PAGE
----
Commissioners approve TIF waiver, as committee considers adjustments to guidelines
FARMINGTON - County commissioners approved a waiver to allow a resident of the Unorganized Territory to utilize TIF-generated funds to take courses online, as administrators look ahead to the second year of the economic development program.
Through the 2008 TIF agreement between the state, county and project developer TransCanada, 75 percent of tax revenues through the Kibby Wind Project were captured, with 60 percent of that amount returned to the company. The other 40 percent, or an estimated $4 million over a 20-year period, was taken by the county for the use of economic development in the unorganized territories. Commissioners approved the TIF plan because they were interested in seeing the benefits of the project go toward local projects, rather than be absorbed by the state.
In March 2012, commissioners agreed to fund eight projects and three scholarships, using roughly $86,000 of $98,000 set aside for that purpose by the TIF. All requests were vetted, rated and approved by the TIF committee prior to being approved by commissioners.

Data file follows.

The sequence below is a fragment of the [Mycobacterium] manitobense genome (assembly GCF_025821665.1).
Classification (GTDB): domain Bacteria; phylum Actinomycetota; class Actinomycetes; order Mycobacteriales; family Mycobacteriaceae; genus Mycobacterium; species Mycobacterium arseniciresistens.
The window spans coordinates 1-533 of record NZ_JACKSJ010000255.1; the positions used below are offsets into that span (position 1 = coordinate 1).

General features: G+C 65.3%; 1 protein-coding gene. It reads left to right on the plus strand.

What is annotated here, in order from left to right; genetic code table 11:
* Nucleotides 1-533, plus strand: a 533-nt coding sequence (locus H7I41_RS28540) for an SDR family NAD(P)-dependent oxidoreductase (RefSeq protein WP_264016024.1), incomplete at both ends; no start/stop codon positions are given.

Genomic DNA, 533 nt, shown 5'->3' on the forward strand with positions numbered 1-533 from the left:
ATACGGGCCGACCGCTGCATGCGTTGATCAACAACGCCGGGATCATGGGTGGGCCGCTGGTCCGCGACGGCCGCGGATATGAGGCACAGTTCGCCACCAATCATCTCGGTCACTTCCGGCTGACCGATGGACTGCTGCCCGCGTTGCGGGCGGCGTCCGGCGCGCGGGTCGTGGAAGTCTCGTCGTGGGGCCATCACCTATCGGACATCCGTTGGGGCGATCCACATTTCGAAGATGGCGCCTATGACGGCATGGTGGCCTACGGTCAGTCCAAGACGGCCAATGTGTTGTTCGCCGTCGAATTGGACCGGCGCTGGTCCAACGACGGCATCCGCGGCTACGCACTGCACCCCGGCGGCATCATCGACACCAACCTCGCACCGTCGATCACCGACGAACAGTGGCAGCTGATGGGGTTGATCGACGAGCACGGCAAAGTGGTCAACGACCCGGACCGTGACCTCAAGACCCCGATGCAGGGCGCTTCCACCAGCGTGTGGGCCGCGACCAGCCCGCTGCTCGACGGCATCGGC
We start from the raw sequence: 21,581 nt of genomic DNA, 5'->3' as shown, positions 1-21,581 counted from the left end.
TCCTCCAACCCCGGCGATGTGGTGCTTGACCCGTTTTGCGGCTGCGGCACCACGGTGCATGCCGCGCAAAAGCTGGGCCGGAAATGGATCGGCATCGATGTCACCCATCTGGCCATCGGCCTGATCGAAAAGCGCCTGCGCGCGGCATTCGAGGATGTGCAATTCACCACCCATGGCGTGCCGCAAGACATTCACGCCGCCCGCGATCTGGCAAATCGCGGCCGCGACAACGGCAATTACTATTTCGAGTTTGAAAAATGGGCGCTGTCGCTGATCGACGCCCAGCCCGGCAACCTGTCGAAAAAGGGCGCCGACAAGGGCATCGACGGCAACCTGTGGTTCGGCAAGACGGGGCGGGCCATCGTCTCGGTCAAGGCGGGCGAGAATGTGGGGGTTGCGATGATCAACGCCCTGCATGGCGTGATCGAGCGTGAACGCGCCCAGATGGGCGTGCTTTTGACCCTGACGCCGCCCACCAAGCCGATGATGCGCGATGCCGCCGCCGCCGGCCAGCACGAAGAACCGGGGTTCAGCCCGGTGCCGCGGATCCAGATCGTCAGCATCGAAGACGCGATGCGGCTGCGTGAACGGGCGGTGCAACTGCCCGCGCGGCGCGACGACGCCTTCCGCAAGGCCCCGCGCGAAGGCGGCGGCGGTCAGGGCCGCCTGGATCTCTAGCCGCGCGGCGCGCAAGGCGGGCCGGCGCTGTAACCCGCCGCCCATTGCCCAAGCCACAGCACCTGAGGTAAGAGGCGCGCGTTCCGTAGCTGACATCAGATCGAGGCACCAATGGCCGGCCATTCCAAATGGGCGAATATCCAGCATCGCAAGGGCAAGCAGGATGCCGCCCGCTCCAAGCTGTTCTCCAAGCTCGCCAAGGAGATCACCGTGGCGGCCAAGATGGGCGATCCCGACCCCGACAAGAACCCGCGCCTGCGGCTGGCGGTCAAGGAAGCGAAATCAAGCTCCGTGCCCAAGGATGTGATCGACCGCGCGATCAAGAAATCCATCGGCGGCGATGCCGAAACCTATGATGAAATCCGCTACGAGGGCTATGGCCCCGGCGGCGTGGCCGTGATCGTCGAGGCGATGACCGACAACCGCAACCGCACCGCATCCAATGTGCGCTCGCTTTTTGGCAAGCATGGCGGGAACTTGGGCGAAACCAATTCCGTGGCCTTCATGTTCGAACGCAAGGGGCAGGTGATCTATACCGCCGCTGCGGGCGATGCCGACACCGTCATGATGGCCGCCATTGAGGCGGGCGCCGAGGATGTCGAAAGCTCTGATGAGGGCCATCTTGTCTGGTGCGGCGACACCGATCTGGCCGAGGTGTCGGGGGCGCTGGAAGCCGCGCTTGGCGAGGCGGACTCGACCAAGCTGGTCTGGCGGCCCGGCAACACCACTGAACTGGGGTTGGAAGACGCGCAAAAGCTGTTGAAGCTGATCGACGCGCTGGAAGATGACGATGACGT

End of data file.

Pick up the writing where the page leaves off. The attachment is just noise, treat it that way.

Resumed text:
Tuesday, commissioners unanimously approved allowing a U.T. resident to utilize some of the funds set aside for employment training, as requested by two members of the TIF committee, Alison Hagerstrom of Greater Franklin Development Corporation and Gary Perlson. The waiver was necessary because the U.T. resident was taking online nursing courses through Excelsior College, and the county guidelines for the TIF program requires the funds be expended at a Maine institution.
Locally, the reality was that there wasn't enough nursing courses to go around, Perlson said. There are roughly 500 applicants for 30 training positions, he said, and the online courses allowed students to seek state certification through the nursing licensing exam.
Commissioners approved the TIF funding up to 20 percent of the resident's program costs, which is the most allowable for education under the state TIF regulations. Hagerstrom said she would check with the Androscoggin Valley Council of Governments about how the figure derived from the 20 percent limit should be calculated.
Hagerstrom said that the committee intended to meet and offer some alterations to the county's TIF guidance document to address similar situations, such as a U.T. resident trying to take online classes. The commissioners would need to approve any such suggestions.
Meanwhile, five applications are being considered in the next round of TIF funding, Hagerstrom said.